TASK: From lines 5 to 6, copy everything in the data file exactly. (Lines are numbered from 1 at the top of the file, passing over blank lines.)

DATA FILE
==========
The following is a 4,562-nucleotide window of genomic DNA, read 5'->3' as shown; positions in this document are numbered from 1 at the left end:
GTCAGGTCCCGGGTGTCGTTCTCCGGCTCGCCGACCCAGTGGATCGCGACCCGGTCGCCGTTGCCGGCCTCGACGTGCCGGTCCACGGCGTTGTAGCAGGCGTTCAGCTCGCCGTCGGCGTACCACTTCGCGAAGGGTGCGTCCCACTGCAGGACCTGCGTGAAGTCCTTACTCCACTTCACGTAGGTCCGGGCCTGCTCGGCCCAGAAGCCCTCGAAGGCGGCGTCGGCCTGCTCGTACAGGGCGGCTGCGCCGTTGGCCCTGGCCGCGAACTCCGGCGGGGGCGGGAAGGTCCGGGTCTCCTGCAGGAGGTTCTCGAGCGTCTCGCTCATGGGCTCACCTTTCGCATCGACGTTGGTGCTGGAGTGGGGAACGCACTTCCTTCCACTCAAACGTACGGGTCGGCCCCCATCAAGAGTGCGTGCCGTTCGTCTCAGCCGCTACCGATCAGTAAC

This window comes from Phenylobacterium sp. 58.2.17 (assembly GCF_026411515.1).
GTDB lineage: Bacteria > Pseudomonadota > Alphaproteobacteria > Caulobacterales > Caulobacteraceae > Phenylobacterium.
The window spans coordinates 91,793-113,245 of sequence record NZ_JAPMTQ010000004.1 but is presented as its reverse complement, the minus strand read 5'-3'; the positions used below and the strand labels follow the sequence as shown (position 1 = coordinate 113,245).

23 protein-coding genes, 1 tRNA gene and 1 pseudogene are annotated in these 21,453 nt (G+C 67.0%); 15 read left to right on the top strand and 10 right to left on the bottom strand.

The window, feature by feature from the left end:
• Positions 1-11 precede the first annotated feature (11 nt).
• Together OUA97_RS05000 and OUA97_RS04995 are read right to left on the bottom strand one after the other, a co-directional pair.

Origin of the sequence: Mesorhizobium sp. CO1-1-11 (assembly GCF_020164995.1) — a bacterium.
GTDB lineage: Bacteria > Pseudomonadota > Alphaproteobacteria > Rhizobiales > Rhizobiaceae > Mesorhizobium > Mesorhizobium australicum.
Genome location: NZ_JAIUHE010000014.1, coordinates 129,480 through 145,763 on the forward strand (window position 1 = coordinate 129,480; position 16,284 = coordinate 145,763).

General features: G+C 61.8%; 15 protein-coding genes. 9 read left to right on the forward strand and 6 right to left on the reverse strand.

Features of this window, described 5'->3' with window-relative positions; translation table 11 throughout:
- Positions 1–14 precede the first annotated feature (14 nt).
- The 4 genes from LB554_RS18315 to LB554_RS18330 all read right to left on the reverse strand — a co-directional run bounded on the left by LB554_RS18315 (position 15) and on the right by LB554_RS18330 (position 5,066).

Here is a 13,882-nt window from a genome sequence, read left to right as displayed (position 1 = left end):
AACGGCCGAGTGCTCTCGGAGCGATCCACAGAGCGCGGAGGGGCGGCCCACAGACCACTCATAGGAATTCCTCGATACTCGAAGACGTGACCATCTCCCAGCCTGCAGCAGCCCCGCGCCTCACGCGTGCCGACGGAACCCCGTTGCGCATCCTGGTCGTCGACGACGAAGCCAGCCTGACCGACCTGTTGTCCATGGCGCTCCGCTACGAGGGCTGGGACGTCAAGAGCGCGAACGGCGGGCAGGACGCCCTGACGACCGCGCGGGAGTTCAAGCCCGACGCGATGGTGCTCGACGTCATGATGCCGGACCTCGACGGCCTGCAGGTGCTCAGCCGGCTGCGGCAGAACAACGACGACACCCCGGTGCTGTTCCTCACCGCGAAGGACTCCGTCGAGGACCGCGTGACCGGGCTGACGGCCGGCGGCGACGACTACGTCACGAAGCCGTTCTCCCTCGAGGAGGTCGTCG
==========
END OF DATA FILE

The window spans coordinates 91,793-113,245 of sequence record NZ_JAPMTQ010000004.1 but is presented as its reverse complement, the minus strand read 5'-3'; the positions used below and the strand labels follow the sequence as shown (position 1 = coordinate 113,245).

23 protein-coding genes, 1 tRNA gene and 1 pseudogene are annotated in these 21,453 nt (G+C 67.0%); 15 read left to right on the top strand and 10 right to left on the bottom strand.